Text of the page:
(Washington Examiner) The Miss United States Pageant is protected under its First Amendment rights and cannot be forced to include transgender contestants, judges ruled Wednesday.
The 9th U.S. Circuit Court of Appeals ruled that the beauty pageant organization may exclude transgender contestants through the enforcement of its rule providing that only “natural born” women may compete.
A lawsuit was brought against the Miss United States Pageant in 2019 by Anita Green, a transgender woman who was born male. The pageant had rejected Green’s application based on gender identity.
Green’s lawsuit, which was filed in Oregon, said the pageant “committed an intentional act of discrimination by adopting an express discriminatory policy.”
A federal judge had dismissed the case last year, citing the pageant’s decision fell within its free speech rights. On Wednesday, the three-judge appeals court panel agreed, ruling that the forced participation of transgender females infringes on the pageant’s right and ability to express “the ideal vision of American womanhood.”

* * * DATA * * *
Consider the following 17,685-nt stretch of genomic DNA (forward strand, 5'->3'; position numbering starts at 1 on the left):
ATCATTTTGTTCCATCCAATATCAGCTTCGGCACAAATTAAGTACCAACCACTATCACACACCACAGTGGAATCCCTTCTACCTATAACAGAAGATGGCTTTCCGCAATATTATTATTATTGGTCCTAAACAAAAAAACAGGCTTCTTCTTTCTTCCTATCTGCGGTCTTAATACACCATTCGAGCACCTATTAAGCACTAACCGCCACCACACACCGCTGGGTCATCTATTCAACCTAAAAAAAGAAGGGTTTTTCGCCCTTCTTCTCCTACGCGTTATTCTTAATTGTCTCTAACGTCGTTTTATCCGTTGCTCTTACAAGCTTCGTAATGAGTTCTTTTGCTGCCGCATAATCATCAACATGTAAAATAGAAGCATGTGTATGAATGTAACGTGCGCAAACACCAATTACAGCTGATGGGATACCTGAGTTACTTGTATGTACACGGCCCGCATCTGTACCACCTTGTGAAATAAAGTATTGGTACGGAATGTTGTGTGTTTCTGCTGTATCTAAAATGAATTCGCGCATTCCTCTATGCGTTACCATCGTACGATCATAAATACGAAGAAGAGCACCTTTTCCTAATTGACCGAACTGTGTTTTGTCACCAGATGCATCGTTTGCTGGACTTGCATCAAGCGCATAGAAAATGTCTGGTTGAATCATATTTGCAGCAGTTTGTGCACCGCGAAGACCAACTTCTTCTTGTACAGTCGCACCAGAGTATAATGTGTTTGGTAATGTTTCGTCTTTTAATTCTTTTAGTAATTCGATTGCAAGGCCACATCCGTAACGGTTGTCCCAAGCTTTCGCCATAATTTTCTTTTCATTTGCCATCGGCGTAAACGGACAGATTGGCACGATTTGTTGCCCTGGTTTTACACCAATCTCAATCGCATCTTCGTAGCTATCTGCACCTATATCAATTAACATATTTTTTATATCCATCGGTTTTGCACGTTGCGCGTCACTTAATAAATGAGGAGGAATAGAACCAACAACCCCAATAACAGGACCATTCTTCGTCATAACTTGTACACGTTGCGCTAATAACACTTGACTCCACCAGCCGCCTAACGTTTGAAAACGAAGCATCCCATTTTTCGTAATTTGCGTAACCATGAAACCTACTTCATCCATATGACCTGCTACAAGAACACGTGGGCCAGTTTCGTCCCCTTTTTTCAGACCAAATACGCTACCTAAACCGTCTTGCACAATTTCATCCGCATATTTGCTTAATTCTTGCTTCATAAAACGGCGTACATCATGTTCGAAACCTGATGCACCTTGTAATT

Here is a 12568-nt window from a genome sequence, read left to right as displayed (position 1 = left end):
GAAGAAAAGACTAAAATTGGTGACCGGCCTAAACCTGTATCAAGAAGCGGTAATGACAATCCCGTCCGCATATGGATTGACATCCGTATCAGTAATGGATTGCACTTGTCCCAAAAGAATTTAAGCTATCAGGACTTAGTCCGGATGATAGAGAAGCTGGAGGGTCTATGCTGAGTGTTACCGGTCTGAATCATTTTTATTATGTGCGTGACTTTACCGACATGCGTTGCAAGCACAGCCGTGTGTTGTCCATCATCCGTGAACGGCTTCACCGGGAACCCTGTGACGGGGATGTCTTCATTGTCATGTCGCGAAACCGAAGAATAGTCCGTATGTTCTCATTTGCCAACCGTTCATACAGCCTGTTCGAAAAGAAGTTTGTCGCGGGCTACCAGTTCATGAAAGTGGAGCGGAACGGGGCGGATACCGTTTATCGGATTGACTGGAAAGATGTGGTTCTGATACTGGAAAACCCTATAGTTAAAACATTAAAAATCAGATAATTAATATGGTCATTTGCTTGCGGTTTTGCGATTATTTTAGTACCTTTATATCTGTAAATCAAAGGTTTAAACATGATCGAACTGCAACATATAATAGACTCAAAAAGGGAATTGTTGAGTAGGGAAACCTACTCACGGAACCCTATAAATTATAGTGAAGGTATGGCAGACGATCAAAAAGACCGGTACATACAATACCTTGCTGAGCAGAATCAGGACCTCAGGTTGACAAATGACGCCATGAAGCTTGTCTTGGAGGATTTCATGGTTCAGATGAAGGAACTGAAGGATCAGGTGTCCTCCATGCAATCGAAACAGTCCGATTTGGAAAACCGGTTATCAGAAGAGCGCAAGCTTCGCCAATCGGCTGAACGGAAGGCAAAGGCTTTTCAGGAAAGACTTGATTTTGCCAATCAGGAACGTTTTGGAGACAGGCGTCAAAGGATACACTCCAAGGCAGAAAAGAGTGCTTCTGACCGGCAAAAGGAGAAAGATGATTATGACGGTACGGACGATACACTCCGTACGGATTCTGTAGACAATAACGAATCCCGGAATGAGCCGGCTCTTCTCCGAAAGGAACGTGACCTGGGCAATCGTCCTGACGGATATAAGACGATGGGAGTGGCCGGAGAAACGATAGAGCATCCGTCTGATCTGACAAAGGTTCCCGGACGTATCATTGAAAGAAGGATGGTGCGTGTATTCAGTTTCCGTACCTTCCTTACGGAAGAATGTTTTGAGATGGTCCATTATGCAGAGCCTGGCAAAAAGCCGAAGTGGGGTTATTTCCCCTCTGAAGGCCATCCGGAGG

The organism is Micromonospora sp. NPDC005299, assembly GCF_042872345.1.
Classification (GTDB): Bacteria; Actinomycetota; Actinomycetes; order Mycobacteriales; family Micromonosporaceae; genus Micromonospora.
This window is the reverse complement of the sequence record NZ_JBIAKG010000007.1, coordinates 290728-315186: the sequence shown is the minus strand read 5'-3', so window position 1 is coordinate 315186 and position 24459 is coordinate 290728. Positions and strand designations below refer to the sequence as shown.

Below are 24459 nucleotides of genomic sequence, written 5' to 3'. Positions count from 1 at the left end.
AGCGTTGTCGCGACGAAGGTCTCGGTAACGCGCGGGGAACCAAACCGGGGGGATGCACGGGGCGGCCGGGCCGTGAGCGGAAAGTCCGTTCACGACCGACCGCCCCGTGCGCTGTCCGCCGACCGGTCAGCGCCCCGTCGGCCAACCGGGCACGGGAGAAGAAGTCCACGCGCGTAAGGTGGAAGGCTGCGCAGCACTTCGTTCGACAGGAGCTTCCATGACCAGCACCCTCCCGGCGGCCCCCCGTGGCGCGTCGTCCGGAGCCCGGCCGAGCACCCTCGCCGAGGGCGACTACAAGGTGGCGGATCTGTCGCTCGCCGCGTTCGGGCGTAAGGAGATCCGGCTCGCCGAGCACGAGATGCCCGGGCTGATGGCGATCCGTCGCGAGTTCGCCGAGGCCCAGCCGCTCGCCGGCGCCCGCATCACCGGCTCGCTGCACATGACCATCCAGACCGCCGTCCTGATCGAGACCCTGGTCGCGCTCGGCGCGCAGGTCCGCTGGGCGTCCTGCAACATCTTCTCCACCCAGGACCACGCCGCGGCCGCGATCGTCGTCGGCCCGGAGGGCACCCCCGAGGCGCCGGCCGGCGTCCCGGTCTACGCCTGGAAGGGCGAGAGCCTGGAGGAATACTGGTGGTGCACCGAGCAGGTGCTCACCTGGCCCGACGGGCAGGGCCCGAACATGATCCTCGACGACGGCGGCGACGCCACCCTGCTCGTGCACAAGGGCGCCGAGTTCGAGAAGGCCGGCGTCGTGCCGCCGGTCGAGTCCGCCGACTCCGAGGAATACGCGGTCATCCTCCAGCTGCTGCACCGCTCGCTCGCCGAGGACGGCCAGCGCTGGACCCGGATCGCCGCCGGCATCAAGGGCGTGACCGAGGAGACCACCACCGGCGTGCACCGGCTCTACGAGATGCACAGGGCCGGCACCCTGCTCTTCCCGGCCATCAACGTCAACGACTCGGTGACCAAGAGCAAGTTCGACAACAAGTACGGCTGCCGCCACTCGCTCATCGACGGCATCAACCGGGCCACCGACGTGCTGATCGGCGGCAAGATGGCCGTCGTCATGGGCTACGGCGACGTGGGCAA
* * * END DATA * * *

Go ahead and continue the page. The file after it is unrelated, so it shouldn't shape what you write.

“Miss United States of America expresses its message in part through whom it chooses as its contestants, and the First Amendment affords it the right to do so,” wrote Circuit Judge Lawrence VanDyke, an appointee of former President Donald Trump. “Given a pageant’s competitive and performative structure, it is clear that who competes and succeeds in a pageant is how the pageant speaks.”
Joining VanDyke in the majority decision was Circuit Judge Carlos Bea, an appointee of former President George W. Bush.